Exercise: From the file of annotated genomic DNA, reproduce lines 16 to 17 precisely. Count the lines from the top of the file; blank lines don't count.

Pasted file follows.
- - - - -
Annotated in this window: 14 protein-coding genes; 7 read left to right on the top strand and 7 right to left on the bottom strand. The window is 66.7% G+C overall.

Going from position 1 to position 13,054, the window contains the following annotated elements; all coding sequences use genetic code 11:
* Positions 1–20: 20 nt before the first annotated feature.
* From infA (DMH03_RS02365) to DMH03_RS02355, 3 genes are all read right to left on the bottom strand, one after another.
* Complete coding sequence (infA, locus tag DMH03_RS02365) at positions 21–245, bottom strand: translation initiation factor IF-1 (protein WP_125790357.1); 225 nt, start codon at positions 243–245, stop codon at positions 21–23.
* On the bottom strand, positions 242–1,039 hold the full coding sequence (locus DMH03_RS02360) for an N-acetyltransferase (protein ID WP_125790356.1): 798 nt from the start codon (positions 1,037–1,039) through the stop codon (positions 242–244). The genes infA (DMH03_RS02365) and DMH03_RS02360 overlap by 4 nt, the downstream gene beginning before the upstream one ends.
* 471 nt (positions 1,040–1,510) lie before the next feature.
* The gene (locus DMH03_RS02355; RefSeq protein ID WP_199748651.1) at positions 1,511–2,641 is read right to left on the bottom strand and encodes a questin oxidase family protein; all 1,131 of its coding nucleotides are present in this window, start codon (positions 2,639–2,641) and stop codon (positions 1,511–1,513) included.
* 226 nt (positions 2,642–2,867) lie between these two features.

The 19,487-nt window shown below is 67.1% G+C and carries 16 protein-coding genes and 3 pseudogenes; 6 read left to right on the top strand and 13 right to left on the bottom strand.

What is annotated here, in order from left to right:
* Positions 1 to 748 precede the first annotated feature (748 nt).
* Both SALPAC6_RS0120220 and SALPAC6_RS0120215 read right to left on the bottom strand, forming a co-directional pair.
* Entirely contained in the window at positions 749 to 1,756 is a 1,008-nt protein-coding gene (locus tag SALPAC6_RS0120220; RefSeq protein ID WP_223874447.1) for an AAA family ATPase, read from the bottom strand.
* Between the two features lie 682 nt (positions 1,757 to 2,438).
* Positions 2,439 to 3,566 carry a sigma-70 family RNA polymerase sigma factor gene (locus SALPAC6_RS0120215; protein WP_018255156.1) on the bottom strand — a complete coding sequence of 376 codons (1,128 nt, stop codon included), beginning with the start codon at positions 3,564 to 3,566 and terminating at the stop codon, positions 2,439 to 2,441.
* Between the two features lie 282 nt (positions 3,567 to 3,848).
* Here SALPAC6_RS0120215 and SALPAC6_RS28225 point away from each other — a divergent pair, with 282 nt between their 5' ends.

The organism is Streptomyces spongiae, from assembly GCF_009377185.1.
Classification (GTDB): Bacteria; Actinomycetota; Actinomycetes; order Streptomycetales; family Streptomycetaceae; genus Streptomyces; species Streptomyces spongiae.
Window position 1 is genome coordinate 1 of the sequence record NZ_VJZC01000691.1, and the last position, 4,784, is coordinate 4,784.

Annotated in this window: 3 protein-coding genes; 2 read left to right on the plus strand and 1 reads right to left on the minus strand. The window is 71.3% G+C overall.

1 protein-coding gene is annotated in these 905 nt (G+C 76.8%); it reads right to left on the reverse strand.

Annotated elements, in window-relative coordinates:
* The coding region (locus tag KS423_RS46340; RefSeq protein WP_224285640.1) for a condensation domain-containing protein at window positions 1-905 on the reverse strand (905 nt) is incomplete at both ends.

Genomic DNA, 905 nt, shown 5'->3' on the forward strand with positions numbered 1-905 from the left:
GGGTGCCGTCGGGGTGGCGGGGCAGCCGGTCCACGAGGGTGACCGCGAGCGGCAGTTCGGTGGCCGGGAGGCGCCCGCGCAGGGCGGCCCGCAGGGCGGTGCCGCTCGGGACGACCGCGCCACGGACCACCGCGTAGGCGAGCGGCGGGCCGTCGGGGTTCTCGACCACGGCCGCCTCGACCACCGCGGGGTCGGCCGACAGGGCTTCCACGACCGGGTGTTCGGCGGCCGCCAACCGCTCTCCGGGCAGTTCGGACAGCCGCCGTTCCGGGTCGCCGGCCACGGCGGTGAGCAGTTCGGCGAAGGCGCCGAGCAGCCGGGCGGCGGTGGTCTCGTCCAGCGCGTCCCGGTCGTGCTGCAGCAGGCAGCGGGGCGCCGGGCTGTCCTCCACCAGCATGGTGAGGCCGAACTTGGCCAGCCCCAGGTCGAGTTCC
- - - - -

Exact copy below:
* Positions 2,439 to 3,566 carry a sigma-70 family RNA polymerase sigma factor gene (locus SALPAC6_RS0120215; protein WP_018255156.1) on the bottom strand — a complete coding sequence of 376 codons (1,128 nt, stop codon included), beginning with the start codon at positions 3,564 to 3,566 and terminating at the stop codon, positions 2,439 to 2,441.
* Between the two features lie 282 nt (positions 3,567 to 3,848).